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  • Frances E. W. Harper, A Model Citizen Who Couldn’t Vote
  • Koritha Mitchell

As the centennial of ratification of the Nineteenth Amendment inspires commemorations of “women’s suffrage,” the insights of Black women historians prove instructive. Building on forebears, Martha S. Jones insists upon speaking in terms of “women and the vote” to honor those marginalized when conversations revolve around the amendment (671–73). The phrase “women and the vote” sheds light on how people of all backgrounds and social positions thought about, talked about, and organized around voting as one of many political strategies. Frances Ellen Watkins Harper is a role model we ignore at our peril, and viewing her contributions through the lens of “women and the vote” helps clarify why.

First, Watkins Harper set standards for herself that did not change based on what others thought or how others behaved.1 At a time when many believed that African Americans should be property and that women should not speak in public, she became the first Black woman paid to lecture for an anti-slavery society (Mitchell, Introduction 16, 51). Moreover, Watkins Harper did not cower as the nation’s leaders expressed their values by making voting dependent upon being a straight white man with property. In a letter to the Anti-Slavery Bugle, she cast herself as “an old maid . . . going about the country meddling in the slaveholders’ business, and interfering with their rights” (23 April 1859).

Watkins Harper operated out of her own definition of the public good, disregarding the narrow vision of those in power. The vote was in slaveholders’ hands, but she did not let that stop her from exerting political influence. She actively put herself in conversations she believed would “help carry on a revolution in public opinion favorable to universal freedom” (Watkins Harper, “Letter,” 21 May 1859, 98).

Committed to “universal freedom,” she was not distracted by the racism of white women pursuing “suffrage.” For instance, Elizabeth Cady Stanton drew a clear line in December 1865. Stanton explained in the National Anti-Slavery Standard that white women had been staunch supporters of securing “freedom for the Negro.” However, in light of emancipation, the Negro is no longer “lowest in the scale of being,” and “it becomes a serious question whether [End Page 311] we had better stand aside and see ‘Sambo’ walk into the kingdom first” (qtd. in Mitchell, Introduction 18). Nevertheless, Watkins Harper worked throughout her career with the organizations Stanton and Susan B. Anthony helmed (Mitchell, Introduction 21). Similarly, the Woman’s Christian Temperance Union accommodated southern members who wanted to avoid associating with Black people. Meanwhile, Watkins Harper served as the organization’s national superintendent and encouraged African Americans to support it, even as she detailed her white comrades’ shortcomings (Mitchell, Introduction 18, 20; Harper 317–21).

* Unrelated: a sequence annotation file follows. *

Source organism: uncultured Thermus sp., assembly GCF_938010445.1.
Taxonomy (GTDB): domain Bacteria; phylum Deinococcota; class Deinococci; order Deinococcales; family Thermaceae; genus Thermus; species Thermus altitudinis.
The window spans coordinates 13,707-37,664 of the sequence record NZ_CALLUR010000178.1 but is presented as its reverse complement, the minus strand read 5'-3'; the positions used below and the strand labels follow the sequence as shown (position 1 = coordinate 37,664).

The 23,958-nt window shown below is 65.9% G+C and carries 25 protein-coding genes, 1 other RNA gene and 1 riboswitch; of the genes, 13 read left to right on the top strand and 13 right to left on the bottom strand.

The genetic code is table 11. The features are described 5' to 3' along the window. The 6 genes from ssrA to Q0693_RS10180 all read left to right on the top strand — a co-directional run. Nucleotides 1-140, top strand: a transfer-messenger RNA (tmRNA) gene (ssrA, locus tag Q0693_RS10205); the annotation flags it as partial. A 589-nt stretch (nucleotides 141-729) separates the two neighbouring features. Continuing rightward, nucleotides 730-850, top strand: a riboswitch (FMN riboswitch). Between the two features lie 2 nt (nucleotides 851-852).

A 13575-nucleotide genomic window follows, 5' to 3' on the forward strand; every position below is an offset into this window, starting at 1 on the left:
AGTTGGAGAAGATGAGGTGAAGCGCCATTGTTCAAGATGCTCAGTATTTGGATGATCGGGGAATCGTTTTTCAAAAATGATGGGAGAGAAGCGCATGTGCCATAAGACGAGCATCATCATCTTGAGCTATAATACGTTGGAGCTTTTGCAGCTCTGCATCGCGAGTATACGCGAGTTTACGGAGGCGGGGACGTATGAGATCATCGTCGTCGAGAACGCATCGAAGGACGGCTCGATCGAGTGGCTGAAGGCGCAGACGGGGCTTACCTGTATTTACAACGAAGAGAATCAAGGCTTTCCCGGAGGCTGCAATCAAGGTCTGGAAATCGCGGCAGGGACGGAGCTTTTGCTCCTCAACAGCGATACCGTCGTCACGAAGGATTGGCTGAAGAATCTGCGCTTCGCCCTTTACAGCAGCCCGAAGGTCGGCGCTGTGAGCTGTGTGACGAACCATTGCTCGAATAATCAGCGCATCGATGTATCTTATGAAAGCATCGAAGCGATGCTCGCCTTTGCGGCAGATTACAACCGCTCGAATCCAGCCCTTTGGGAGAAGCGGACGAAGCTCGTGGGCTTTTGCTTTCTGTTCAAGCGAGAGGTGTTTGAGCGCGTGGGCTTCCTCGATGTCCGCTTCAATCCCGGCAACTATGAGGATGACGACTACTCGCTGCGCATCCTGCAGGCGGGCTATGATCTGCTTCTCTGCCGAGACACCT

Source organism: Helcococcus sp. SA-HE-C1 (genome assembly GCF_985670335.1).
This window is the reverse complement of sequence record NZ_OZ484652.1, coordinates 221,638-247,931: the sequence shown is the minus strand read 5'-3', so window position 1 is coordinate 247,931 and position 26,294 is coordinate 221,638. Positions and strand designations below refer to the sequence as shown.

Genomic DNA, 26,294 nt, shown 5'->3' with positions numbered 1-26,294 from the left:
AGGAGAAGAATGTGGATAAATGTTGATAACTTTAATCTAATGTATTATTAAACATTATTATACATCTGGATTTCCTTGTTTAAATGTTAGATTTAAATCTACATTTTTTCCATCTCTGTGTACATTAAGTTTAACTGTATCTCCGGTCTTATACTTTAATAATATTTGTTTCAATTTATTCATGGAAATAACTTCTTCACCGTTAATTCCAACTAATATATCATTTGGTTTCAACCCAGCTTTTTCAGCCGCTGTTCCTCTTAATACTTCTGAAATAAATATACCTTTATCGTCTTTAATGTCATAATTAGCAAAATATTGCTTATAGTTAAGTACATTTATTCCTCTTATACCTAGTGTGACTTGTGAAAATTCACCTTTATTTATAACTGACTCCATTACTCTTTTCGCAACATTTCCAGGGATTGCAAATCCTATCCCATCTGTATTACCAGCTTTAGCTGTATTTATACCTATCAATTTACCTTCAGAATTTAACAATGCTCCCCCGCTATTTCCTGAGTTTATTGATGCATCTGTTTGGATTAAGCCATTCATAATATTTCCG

Black men’s sexism also failed to distract Watkins Harper from her goals. In August 1892, Frederick Douglass was asked to suggest women for inclusion in a book titled Noted Negro Women, but he refused to name any, insisting that none were truly “famous.” However, as Brittney Cooper argues, while Anna Julia Cooper’s A Voice from the South and Ida B. Wells’s first anti-lynching pamphlet were a few months from publication, “Frances Harper was certainly famous by 1892” (Cooper 61). Furthermore, Harper was his peer, not a potential protégée like Cooper and Wells, as historian Corinne Field would emphasize.

Earlier in life, Watkins Harper navigated paternalism from a true friend and ally, William Still. As Andreá Williams demonstrates, “the antislavery movement marginalized single [Black] women, yet relied upon their labor” (109). As such, Still’s references to Watkins “are tinged with a paternalistic concern” because Watkins lacks “male supervision,” and “he often presents himself as her mentor and guardian despite her acts of independence” (109). Watkins Harper no doubt noticed this, just as she noticed white women’s slights, but she remained focused on doing her part to make the world less hostile for more people.

Second, voting is only one mode of political engagement, so Watkins Harper would have never limited herself to it, just as she never relied on a single genre or form...


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pp. 311-314
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